Hundreds of mourners turned out for Terence Crutcher's funeral. Bynum suggests that the drugs found in Crutcher's system made him less able to follow directions. Officer Shelby said Crutcher failed to follow orders to stop, and she shot him believing he was reaching into his car for a weapon.
Bynum said, "It is more about the really insidious nature of drug utilization than it is about race, in my opinion."
In 2017,: "If I wait to find out if he had a gun or not, I could very well be dead," she said. "There's something that we always say: 'I'd rather be tried by 12 than carried by six.'"
"But as it turned out, he did not have a gun," said Whitaker.
"No, he did not."
Protests followed, after.
Mechelle Brown said the same attitudes that led to the Black Wall Street Massacre in 1921 linger to this day. "No one was ever held accountable for the hundreds of lives that were lost," she said.
Sanneh asked, "Do you think that this memory of the Tulsa Massacre also shaped the behavior of the police in Tulsa in the generations afterward?"
"Not as much as racism that continues to be prevalent in our community," Brown said. "Racism is something that is learned at a very young age. And during the massacre, there were white men who went and gathered their sons, and brought them to fight alongside them. They gave them the right to carry a gun, and to shoot an innocent black person without any fear of, any type of consequence."
Tiffany Crutcher said she was stunned by Officer Shelby's acquittal. When asked if he was satisfied with how the case played out, Mayor Bynum said, "I think we have to have faith in that justice system."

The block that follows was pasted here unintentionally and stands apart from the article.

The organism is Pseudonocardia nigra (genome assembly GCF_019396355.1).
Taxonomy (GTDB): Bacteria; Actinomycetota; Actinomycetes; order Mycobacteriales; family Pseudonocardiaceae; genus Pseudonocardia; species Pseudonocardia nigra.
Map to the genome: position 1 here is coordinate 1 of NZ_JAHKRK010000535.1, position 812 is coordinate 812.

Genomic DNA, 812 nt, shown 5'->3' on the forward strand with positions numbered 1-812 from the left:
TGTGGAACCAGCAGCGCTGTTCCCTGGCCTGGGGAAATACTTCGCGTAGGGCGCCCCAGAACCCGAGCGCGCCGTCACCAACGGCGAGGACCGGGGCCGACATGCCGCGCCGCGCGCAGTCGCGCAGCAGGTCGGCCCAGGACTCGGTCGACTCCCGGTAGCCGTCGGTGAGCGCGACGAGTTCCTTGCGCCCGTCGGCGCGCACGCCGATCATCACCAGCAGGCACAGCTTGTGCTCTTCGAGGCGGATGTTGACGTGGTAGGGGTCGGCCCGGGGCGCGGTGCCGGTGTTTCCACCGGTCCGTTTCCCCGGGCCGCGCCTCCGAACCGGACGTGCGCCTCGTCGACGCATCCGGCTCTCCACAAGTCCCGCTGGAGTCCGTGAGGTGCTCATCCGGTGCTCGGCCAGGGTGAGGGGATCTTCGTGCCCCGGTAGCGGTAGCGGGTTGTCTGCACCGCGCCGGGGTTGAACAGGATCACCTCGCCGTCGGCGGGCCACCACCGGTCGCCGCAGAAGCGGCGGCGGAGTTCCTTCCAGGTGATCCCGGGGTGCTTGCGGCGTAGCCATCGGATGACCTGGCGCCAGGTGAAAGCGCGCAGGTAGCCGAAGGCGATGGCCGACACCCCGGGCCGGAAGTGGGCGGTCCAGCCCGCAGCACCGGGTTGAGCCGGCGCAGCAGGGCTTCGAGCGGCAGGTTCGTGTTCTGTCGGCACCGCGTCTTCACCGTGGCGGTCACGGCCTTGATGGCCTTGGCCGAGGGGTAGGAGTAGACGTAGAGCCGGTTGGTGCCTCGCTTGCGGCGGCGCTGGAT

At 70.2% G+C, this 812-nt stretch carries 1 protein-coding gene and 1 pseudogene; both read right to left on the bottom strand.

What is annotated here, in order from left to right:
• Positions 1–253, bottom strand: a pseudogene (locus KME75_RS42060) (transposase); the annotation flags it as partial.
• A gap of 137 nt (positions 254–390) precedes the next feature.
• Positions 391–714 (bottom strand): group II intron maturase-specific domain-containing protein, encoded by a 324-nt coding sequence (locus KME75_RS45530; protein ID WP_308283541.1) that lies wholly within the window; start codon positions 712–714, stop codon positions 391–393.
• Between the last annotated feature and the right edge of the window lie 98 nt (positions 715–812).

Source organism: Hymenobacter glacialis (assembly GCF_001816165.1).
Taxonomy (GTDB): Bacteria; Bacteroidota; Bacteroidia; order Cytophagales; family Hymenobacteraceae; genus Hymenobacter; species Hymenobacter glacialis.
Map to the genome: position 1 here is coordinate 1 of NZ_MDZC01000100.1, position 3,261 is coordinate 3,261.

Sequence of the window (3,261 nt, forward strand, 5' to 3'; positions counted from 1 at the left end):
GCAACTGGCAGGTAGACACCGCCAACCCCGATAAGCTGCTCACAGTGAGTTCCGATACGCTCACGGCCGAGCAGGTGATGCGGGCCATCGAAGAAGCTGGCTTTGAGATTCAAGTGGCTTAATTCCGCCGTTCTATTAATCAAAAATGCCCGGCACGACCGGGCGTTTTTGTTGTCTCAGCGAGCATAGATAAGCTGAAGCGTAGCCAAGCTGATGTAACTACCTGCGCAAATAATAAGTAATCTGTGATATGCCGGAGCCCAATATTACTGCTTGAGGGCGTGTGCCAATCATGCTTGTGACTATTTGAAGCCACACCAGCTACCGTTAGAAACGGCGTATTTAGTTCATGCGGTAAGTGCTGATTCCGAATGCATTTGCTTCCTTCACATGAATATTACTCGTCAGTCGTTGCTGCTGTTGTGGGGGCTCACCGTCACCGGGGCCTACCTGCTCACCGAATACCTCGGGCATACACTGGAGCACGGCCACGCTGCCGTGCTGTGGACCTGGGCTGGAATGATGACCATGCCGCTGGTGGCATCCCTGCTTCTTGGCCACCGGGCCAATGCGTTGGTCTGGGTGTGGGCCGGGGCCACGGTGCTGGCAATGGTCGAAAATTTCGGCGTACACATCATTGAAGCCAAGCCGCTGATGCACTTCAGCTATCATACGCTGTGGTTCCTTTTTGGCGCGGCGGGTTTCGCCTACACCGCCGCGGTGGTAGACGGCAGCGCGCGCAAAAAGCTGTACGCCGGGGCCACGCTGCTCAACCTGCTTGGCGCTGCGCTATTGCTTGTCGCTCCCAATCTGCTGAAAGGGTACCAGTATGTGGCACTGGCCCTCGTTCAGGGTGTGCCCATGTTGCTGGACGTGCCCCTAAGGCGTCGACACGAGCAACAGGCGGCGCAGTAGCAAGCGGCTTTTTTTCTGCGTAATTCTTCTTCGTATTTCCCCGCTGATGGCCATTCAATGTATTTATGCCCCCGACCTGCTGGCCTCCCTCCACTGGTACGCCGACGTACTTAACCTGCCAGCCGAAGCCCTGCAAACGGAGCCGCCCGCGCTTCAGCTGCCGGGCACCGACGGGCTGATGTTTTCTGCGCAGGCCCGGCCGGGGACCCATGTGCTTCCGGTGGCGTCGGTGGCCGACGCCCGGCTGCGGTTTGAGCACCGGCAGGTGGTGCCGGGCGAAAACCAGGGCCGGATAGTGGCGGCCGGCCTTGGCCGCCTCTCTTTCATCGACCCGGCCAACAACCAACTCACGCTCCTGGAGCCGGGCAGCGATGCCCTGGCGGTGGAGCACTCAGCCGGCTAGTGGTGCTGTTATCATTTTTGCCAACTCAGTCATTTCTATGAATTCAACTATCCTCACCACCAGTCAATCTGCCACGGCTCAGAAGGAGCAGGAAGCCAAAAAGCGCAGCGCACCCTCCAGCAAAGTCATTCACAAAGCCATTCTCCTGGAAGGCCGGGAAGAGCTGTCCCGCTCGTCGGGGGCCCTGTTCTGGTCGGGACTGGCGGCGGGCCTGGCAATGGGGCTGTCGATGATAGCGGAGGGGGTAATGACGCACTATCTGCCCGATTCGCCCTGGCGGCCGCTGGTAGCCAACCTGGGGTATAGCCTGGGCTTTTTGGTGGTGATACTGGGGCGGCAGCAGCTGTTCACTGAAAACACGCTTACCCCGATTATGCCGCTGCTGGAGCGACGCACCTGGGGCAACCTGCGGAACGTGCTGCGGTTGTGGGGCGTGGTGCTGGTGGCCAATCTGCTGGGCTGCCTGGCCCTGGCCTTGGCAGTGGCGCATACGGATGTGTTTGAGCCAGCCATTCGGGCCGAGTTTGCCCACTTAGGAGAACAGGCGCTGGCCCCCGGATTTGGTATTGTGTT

Still, last week Bynum announced that he's proposing an independent monitor to review police actions.
Sanneh asked Crutcher, "What was the thing you most wanted to change in the aftermath of your brother's killing?"
"I wanted to change the culture of policing, this notion of us-versus-them," she replied.
So, Crutcher, a former physical therapist, is now a full-time advocate for police reform.
"But the police killed your brother," Sanneh said. "How do you get to a place where you're not afraid of the police?"
"I will be honest, I am afraid," Crutcher said. "But I do believe that we can get to [that] place, if we change policies and if people are held accountable."
Mechelle Brown said, "As a resident of Tulsa, as a Black mother, I am scared for my children. I am scared for this younger generation who are tired of being told to pray about it, to sing, to go to church, to put it in God's hands. They're tired of hearing that."
Ninety-nine years after Black Wall Street, the fear lives on. "Who would think," said Brown, "in 2020, in the United States of America, that we would fear the very people that are meant to protect us?"
Tiffany Crutcher can't change how her brother died. But she hopes there are things she can change … for Tulsa, and for herself. "I believe that in order for that to happen, the laws at the highest level that give police officers the authority to commit legal murder with no accountability have to be changed," she said. "The use-of-force standard has to be changed. And when that happens, I believe that he could then finally rest in peace."
"And that you could find some peace, too?" said Sanneh.
- ("CBS This Morning," 12/17/19)
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Story produced by Mary Raffalli. Editor: George Pozderec.